Tai Chi or Tai Chi Chuan (태극권) is a chinese martial art practiced both for self defense and health benefits. Although known worldwide for its slow, fluid, and circular movement, it has second form that is fast paced and much more fierce while retaining the circular and fluid movement.
From a modern historical perspective, when tracing tai chi formative influences to Taoist and Buddhist monasteries, there seems little more to go on than legendary tales. Nevertheless, some traditional schools claim that tai chi has a practical connection to and dependence upon the theories of Song dynasty Neo-Confucianism (a conscious synthesis of Taoist, Buddhist, and Confucian traditions, especially the teachings of Mencius). These schools believe that tai chi chuan theories and practice were formulated by the Taoist monk Zhang Sanfeng in the 12th century, at about the same time that the principles of the Neo-Confucian school were making themselves felt in Chinese intellectual life. However, modern research casts serious doubts on the validity of those claims, pointing out that a 17th-century piece called "Epitaph for Wang Zhengnan" (1669), composed by Huang Zongxi (1610–1695 A.D.), is the earliest reference indicating any connection between Zhang Sanfeng and martial arts whatsoever, and must not be taken literally but must be understood as a political metaphor instead. Claims of connections between tai chi chuan and Zhang Sanfeng appeared no earlier than the 19th century.
History records that Yang Luchan trained with the Chen family for 18 years before he started to teach the art in Beijing, which strongly suggests that his art was based on, or heavily influenced by, the Chen family art. The Chen family are able to trace the development of their art back to Chen Wangting in the 17th century. Martial arts historian Xu Zhen believed that the Taiji of Chen Village had been influenced by the Taizu changquan style practiced at the nearby Shaolin Monastery, while Tang Hao thought it was derived from a treatise by the Ming dynasty general Qi Jiguang, Jixiao Xinshu (New Treatise on Military Efficiency), which discussed several martial arts styles including Taizu changquan.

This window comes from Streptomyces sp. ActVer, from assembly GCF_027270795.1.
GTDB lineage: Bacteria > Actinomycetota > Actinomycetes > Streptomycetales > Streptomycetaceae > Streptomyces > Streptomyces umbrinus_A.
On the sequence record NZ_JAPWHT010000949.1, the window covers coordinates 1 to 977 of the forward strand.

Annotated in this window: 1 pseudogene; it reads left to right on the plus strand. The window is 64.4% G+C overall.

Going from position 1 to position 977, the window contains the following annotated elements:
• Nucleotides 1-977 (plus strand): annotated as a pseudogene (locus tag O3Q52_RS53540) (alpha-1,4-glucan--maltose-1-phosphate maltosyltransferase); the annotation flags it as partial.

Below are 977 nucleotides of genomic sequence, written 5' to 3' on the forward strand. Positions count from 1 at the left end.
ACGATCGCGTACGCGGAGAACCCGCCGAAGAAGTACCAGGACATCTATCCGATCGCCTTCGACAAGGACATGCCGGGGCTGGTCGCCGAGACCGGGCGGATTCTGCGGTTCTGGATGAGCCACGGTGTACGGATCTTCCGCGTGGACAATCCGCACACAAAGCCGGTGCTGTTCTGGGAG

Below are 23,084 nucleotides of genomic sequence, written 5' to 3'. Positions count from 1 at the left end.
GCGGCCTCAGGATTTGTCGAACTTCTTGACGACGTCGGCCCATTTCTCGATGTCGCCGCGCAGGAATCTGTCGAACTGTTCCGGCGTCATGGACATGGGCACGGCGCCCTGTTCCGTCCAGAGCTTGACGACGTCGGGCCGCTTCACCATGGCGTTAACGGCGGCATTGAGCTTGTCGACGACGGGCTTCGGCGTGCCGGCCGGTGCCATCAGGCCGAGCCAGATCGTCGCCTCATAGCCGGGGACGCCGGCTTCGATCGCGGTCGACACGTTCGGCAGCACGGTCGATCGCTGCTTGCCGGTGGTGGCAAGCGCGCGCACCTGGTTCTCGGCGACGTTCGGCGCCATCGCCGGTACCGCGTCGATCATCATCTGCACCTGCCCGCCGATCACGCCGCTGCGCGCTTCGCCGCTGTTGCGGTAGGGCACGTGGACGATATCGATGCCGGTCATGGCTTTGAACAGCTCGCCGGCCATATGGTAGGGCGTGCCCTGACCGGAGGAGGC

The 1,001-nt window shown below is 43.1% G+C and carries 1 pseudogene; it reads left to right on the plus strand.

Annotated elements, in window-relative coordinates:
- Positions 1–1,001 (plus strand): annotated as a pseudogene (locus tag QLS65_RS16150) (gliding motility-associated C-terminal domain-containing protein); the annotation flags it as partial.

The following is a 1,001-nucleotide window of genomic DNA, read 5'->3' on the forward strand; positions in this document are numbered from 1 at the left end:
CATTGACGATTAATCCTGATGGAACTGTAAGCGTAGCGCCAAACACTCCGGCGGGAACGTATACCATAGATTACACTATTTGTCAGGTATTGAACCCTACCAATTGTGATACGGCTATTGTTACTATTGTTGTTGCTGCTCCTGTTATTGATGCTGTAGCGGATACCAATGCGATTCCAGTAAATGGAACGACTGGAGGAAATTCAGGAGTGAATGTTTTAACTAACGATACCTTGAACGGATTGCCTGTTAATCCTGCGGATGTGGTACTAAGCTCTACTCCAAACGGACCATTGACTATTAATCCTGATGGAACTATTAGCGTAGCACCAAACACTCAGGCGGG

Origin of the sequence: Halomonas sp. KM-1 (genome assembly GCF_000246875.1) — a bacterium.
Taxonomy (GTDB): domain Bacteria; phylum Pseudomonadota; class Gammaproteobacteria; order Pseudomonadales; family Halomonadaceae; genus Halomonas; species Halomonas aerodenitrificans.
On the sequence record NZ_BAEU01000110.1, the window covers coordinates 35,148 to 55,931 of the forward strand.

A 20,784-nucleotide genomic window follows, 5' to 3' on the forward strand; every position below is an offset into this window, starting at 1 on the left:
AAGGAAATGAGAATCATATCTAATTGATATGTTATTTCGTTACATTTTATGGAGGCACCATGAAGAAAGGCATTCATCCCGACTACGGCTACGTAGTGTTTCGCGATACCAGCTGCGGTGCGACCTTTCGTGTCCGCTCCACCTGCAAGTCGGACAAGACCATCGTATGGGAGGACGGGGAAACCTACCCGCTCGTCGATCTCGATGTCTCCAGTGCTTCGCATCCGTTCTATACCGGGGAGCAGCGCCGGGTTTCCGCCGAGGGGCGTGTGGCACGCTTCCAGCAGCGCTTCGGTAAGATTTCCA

What is now known as "tai chi chuan" appears to have received this appellation from only around the mid-1800s. A scholar in the Imperial Court by the name of Ong Tong He witnessed a demonstration by Yang Luchan at a time before Yang had established his reputation as a teacher. Afterwards Ong wrote: "Hands holding Taiji shakes the whole world, a chest containing ultimate skill defeats a gathering of heroes." Before this time the art may have had a number of different names, and appears to have been generically described by outsiders as zhan quan (沾拳, "touch boxing"), Mian Quan ("soft boxing") or shisan shi (十三式, "the thirteen techniques").
There are three known user of Tai Chi. First is Go Gam-Do, a failed GOH participant, Go Gam-Do's master who teach him his style and an unnamed priest who use southern style Tai Chi.
Unnamed priest also used a southern style Tai Chi during his fight with his fellow priests against Han Dae-Wi.
Southern Style (Hangul:납가 Hanja: 南家) is a style practiced by the unnamed Priest.
Although Go Gam-Do's style isn't clear, it is funny how Go Gam-Do fight using short-sleeved clothes, while the unnamed priest who used Southern style used a long-sleeved, as Southern style is characterized with short-sleeved uniform while the northern style used long-sleeved one.
- Go Gam-Do's Master
- Go Gam-Do
- Unnamed Priest (Southern Style)